Intersectionality between climate change and pollution
Source: EEA

Key messages

  • Climate change and pollution often have joint sources and exert combined and mutually reinforcing pressures on the European environment and human health.

  • The most evident joint impacts of pollution and climate change on human health in the EU are connected to citizens’ exposure to heat and air pollution. Short-lived climate forcers that are also air pollutants, such as fine particulate matter, nitrogen dioxide and ozone, constitute the largest environmental health risk in Europe. In addition, joint exposure to particulate matter intensifies the impact of heat on mortality.

  • In the future, climate change may increase exposure to harmful chemicals, either directly – for example as a result of increased flooding and bioaccumulation of toxic pollutants in the food web – or as a driver of increased use of agrochemicals in the food system.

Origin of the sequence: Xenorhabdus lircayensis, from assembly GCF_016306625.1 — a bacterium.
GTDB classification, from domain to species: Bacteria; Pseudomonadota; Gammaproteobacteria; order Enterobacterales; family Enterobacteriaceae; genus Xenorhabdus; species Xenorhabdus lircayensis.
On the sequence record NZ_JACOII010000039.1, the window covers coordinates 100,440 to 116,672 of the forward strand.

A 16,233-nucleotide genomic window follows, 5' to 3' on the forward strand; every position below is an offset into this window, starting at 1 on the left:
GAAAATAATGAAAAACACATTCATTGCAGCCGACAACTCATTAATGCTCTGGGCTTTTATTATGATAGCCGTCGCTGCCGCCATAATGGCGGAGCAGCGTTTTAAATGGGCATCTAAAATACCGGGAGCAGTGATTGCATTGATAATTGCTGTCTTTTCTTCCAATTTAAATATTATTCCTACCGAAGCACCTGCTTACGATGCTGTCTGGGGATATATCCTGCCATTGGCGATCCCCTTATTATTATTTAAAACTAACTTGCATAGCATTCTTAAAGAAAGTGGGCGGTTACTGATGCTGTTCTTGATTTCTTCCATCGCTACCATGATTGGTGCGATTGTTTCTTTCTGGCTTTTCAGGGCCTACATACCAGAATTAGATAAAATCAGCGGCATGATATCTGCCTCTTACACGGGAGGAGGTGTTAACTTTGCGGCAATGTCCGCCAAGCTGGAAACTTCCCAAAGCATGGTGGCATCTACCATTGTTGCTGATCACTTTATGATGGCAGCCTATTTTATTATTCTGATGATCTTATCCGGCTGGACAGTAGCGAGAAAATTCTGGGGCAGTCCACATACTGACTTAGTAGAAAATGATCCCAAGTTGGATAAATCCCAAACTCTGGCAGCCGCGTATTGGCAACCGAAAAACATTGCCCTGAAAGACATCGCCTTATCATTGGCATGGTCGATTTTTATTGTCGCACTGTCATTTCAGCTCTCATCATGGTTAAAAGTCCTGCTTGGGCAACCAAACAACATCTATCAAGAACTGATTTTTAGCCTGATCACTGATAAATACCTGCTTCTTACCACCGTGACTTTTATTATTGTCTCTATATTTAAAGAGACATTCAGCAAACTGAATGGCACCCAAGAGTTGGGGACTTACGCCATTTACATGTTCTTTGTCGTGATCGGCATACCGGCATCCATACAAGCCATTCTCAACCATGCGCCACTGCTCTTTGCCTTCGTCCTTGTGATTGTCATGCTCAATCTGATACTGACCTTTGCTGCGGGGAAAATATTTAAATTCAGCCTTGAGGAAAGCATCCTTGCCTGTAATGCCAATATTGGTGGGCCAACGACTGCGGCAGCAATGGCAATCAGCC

• Many win-win solutions are possible to reduce pollution while simultaneously adapting to (and mitigating) climate change. These include for example natural cooling improvements in buildings and various nature-based solutions. On the other hand, measures to address either pollution or climate change impacts may also have potential trade-offs.

See the cross-cutting story on co-benefits of addressing climate change and pollution here.

The story is part of the Health section of EEA's zero pollution monitoring assessment.

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This translation is generated by eTranslation, a machine translation tool provided by the European Commission.